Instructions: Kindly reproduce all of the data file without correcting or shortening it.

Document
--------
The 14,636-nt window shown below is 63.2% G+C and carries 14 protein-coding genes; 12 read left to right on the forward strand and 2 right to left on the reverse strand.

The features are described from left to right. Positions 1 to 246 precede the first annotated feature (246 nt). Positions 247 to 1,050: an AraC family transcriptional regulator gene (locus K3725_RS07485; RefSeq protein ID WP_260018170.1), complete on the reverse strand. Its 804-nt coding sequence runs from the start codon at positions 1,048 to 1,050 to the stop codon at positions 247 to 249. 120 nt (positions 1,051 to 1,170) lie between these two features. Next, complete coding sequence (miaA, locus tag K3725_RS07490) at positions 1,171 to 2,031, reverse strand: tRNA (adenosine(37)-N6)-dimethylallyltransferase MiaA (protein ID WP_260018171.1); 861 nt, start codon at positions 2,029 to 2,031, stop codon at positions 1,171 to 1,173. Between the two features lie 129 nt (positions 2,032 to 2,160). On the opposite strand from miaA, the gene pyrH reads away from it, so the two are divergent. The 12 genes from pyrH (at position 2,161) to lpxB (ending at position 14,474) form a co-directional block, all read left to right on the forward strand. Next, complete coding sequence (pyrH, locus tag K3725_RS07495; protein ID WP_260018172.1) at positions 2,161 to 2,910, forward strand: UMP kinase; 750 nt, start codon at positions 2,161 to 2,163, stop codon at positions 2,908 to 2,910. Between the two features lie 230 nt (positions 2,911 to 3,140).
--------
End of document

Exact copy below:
The 14,636-nt window shown below is 63.2% G+C and carries 14 protein-coding genes; 12 read left to right on the forward strand and 2 right to left on the reverse strand.

The features are described from left to right. Positions 1 to 246 precede the first annotated feature (246 nt). Positions 247 to 1,050: an AraC family transcriptional regulator gene (locus K3725_RS07485; RefSeq protein ID WP_260018170.1), complete on the reverse strand. Its 804-nt coding sequence runs from the start codon at positions 1,048 to 1,050 to the stop codon at positions 247 to 249. 120 nt (positions 1,051 to 1,170) lie between these two features. Next, complete coding sequence (miaA, locus tag K3725_RS07490) at positions 1,171 to 2,031, reverse strand: tRNA (adenosine(37)-N6)-dimethylallyltransferase MiaA (protein ID WP_260018171.1); 861 nt, start codon at positions 2,029 to 2,031, stop codon at positions 1,171 to 1,173. Between the two features lie 129 nt (positions 2,032 to 2,160). On the opposite strand from miaA, the gene pyrH reads away from it, so the two are divergent. The 12 genes from pyrH (at position 2,161) to lpxB (ending at position 14,474) form a co-directional block, all read left to right on the forward strand. Next, complete coding sequence (pyrH, locus tag K3725_RS07495; protein ID WP_260018172.1) at positions 2,161 to 2,910, forward strand: UMP kinase; 750 nt, start codon at positions 2,161 to 2,163, stop codon at positions 2,908 to 2,910. Between the two features lie 230 nt (positions 2,911 to 3,140).